3. Once funds were settled from sell off, they transferred the cash and remaining funds to the matching self-managed accounts. Then they closed the professionally managed accounts.

4. As soon as the transfers were completed, I initiated my own sells and buys to match up with the asset allocation I'd decided on.

That was it. Didn't seem to take much time either. Pretty simple in the end, and I had to fiddle with how my accounts displayed in the online formats, and of course if I needed to go get paperwork from the old accounts, it involved a few more steps, but I figured it out pretty fast, and in the event I didn't feel like noodling around, I could always call them up and tell them what I wanted, and they would either teach me how to do it myself, or do it for me.

Quick note: You get a dedicated adviser if you have enough invested without it costing you anything in management fees (I believe it's 250K and up). They are salary, they do not try to sell you on stuff if you don't want it, and are just there so you have someone that checks in with you periodically and always know that person is the one you can reach easily. But you don't have to deal with them if you don't want to; you can request someone else, but you'll always have an assigned person as your point guy/gal after you hit 250K or up and they'll expedite your call/issues once you reach that level of funds.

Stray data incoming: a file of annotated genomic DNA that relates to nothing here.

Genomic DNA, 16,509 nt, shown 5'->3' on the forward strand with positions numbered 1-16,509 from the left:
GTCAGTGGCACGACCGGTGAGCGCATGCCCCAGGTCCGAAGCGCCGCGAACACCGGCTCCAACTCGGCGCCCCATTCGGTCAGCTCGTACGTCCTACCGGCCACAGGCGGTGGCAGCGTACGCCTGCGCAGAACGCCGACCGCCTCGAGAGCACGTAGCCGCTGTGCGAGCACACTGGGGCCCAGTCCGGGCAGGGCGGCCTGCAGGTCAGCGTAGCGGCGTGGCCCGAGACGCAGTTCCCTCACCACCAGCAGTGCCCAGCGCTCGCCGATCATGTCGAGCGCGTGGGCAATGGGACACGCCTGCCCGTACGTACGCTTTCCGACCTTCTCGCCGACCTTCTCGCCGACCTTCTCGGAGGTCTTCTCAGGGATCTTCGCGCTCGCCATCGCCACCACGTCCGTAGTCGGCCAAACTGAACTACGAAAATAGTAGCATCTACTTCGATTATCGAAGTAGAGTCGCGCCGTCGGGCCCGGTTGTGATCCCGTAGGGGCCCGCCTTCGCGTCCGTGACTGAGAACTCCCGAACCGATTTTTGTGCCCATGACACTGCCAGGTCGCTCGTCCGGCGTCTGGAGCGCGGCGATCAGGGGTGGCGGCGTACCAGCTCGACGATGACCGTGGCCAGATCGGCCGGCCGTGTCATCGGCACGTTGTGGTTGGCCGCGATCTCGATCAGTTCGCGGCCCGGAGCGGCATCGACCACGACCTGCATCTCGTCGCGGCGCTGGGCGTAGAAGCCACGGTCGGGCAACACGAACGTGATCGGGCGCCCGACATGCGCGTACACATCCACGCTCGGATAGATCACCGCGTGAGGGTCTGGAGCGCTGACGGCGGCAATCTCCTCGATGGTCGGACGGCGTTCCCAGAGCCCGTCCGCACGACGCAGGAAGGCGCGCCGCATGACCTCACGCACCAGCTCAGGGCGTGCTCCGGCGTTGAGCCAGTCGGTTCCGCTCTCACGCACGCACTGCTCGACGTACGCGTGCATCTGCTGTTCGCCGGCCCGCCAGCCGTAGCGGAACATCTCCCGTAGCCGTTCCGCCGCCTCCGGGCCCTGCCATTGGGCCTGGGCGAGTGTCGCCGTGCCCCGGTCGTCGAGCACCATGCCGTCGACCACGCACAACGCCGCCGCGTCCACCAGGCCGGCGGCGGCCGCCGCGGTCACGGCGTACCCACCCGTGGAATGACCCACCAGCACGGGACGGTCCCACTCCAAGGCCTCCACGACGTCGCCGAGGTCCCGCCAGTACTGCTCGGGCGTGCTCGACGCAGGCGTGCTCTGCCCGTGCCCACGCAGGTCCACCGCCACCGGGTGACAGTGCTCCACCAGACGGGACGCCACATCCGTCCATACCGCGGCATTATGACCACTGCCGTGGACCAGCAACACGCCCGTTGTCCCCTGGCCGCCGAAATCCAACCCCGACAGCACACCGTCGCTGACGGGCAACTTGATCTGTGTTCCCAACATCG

You can still call the regular number and speak to any Fido rep and they'll do what they can depending on their level/ability. If it's something the regular guys can't handle, they'll transfer you to someone that can (which may be the assigned rep, may be someone that is supervisor on duty at that time, whatever).

Everyone is going to be very nice, tend to be low pressure and super polite. Fido prides itself on stellar customer service.

When I told my rep I wanted to self manage and invest in index funds, he was encouraging and said he thought it was great I did so much research and learned how to do this stuff on my own. Basically Fido wanted to do whatever it took to make me happy so they were okay with me taking over even if it meant a loss of that fee, because my accounts still bring in a few bucks and there's always the chance I'll want to go back to managed accounts someday... they play the long game. ;)

Frankies Girl

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Re: Has anyone fired their Financial Advisor at Fidelity?
« Reply #5 on: October 31, 2017, 06:50:36 PM »
That's definitely something big to consider if it's a taxable account...

I inherited all my accounts that I moved over to self managed, so the cost basis reset as of the date of death - stepped up cost like you figured. Not sure what I'd have done if I hadn't had that option.

I'd definitely advise asking a Fido rep what the options are for minimizing the hit when you want to sell off and then repurchase other funds. May be able to do some tax loss harvesting if you time it right (like around that correction that is supposed to be happening any day now). ;)